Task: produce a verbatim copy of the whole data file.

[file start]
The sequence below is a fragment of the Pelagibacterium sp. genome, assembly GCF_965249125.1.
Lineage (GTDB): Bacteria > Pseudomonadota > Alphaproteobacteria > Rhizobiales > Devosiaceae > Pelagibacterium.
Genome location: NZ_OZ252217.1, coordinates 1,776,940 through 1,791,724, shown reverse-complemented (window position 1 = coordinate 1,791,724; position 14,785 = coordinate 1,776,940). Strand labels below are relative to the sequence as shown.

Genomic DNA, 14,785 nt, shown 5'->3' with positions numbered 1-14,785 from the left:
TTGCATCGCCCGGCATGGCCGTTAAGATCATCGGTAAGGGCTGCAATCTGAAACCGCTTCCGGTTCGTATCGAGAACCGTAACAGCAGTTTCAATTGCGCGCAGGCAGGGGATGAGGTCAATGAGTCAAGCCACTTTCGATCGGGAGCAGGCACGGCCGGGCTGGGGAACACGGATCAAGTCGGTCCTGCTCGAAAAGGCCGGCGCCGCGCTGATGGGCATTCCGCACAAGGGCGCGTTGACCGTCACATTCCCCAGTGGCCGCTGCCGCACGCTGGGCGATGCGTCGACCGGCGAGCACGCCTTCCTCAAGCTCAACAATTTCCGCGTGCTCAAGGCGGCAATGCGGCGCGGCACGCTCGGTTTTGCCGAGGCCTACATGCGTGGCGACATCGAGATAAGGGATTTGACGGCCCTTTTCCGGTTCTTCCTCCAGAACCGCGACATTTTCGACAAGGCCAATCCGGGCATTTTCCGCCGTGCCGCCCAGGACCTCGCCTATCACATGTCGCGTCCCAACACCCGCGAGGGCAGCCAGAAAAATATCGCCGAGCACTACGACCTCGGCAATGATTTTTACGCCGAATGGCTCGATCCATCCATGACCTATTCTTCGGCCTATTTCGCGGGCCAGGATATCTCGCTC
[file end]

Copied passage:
The sequence below is a fragment of the Pelagibacterium sp. genome, assembly GCF_965249125.1.
Lineage (GTDB): Bacteria > Pseudomonadota > Alphaproteobacteria > Rhizobiales > Devosiaceae > Pelagibacterium.
Genome location: NZ_OZ252217.1, coordinates 1,776,940 through 1,791,724, shown reverse-complemented (window position 1 = coordinate 1,791,724; position 14,785 = coordinate 1,776,940). Strand labels below are relative to the sequence as shown.

Genomic DNA, 14,785 nt, shown 5'->3' with positions numbered 1-14,785 from the left:
TTGCATCGCCCGGCATGGCCGTTAAGATCATCGGTAAGGGCTGCAATCTGAAACCGCTTCCGGTTCGTATCGAGAACCGTAACAGCAGTTTCAATTGCGCGCAGGCAGGGGATGAGGTCAATGAGTCAAGCCACTTTCGATCGGGAGCAGGCACGGCCGGGCTGGGGAACACGGATCAAGTCGGTCCTGCTCGAAAAGGCCGGCGCCGCGCTGATGGGCATTCCGCACAAGGGCGCGTTGACCGTCACATTCCCCAGTGGCCGCTGCCGCACGCTGGGCGATGCGTCGACCGGCGAGCACGCCTTCCTCAAGCTCAACAATTTCCGCGTGCTCAAGGCGGCAATGCGGCGCGGCACGCTCGGTTTTGCCGAGGCCTACATGCGTGGCGACATCGAGATAAGGGATTTGACGGCCCTTTTCCGGTTCTTCCTCCAGAACCGCGACATTTTCGACAAGGCCAATCCGGGCATTTTCCGCCGTGCCGCCCAGGACCTCGCCTATCACATGTCGCGTCCCAACACCCGCGAGGGCAGCCAGAAAAATATCGCCGAGCACTACGACCTCGGCAATGATTTTTACGCCGAATGGCTCGATCCATCCATGACCTATTCTTCGGCCTATTTCGCGGGCCAGGATATCTCGCTC